Margaret Mahy Playground (Source: Christchurch City Libraries)

Fun and games

While making a playground challenging yet safe is more than enough to satisfy most parents and officials, a number of playgrounds in New Zealand like Whoa Studios’ are demonstrating that they’re not just a source of entertainment, but a standalone example of innovation, artistry and interactive design.

Down in Christchurch, Margaret Mahy Playground is perhaps the country’s most exemplary structure, boasting a ‘story arc’ pathway with narratives and imagery from the tales of Mahy, Elsie Locke and Maori tribe Ngai Tahu. Landscaping and water features serve as a backdrop to an array of bespoke playground equipment, while the area is divided into four zones which reflect Canterbury’s varied landscape.

Serving as a way of beautifying and regenerating the quake-bruised central districts, the project also tackled playground design with a uniquely inclusively method when a competition was held asking students to submit their ideas for the ultimate play park, an initiative which attracted over 7,000 submissions. The winning concept, by a team of four Christchurch students, was inspired by Mahy herself, with the original design (now much evolved) featuring a dragon-tongue slide, rainbow-colored mulch, witch-in-the-cherry-tree swings and a giant castle of creamy yellow brick.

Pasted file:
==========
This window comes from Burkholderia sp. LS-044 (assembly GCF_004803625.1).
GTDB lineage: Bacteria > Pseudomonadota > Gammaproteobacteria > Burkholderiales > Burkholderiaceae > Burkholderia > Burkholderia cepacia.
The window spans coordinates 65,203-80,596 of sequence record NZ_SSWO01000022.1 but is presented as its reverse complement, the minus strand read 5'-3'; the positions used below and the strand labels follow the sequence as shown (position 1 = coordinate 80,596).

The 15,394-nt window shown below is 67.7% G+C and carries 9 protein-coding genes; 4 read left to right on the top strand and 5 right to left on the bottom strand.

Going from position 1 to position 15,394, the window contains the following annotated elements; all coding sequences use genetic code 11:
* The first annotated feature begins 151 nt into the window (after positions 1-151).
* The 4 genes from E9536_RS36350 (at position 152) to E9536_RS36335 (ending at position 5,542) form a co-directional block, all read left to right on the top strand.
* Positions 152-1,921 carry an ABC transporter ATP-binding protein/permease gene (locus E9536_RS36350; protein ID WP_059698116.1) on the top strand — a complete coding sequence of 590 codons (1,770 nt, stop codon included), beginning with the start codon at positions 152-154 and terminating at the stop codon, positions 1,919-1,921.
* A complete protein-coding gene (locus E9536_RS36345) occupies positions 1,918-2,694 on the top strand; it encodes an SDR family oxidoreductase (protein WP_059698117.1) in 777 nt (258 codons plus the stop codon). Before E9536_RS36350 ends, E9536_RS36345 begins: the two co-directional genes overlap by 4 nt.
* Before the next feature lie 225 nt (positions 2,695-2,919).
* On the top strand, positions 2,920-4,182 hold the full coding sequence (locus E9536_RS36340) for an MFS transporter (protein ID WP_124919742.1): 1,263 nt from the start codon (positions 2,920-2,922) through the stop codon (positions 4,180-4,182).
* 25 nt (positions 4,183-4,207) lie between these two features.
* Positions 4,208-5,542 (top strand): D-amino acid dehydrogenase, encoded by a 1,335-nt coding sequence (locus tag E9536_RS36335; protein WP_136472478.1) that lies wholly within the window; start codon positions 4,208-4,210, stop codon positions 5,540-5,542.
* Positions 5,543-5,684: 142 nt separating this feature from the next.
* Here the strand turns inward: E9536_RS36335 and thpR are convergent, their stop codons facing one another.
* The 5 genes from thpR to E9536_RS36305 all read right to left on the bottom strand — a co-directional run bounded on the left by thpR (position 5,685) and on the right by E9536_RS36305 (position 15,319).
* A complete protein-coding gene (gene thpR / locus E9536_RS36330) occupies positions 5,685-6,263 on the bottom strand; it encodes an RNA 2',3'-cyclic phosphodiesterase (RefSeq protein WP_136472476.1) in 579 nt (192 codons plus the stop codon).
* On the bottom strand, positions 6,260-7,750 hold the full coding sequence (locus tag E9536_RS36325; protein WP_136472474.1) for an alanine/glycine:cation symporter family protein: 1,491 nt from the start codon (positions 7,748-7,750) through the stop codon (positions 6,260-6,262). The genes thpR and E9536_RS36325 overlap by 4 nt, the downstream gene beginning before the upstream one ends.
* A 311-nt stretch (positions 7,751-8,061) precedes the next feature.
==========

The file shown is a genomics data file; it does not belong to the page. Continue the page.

Further up north, Frank Kitts Park in Wellington boasts an impressive lighthouse slide inspired by the nearby seaside promenade, while the park itself exhibits moving sculptures by renowned artists such as Len Lye. Back in Auckland, Takapuna Beach playground opts for a more natural look by using products such as timber, sand and artificial grass to blend into its surrounding coastal environment. And recently, in Tauranga, a relic from one of the worst tragedies to hit the region has been given new lease on life as a lifeboat from the sunken Rena has been transformed into a space for children.

Playing to the environment

When Horiuchi MacAdam was teaching in Tokyo in the late 1960s, she began to observe the play situation Japanese children were faced with. For the next three years, she visited parks and playgrounds in central Tokyo on the weekends, and she realised that what she found was a depressing situation.

“At the time the country was narrowly focused on economic development; few were considering the effects on children growing up in cramped, high-rise apartments, watching television, often an only child without brothers or sisters to interact with. I was very worried about this. After all, children have no choice in this matter.”

Luckily, in New Zealand (and a more progressive Tokyo), children do have more choice in the way they play. And while designers, parents and authorities still grapple with the Catch-22 of safety and fun, playgrounds across the country are proving that ultimately, despite the occasional scraped knee or broken bone, the kids of today are going to be just fine.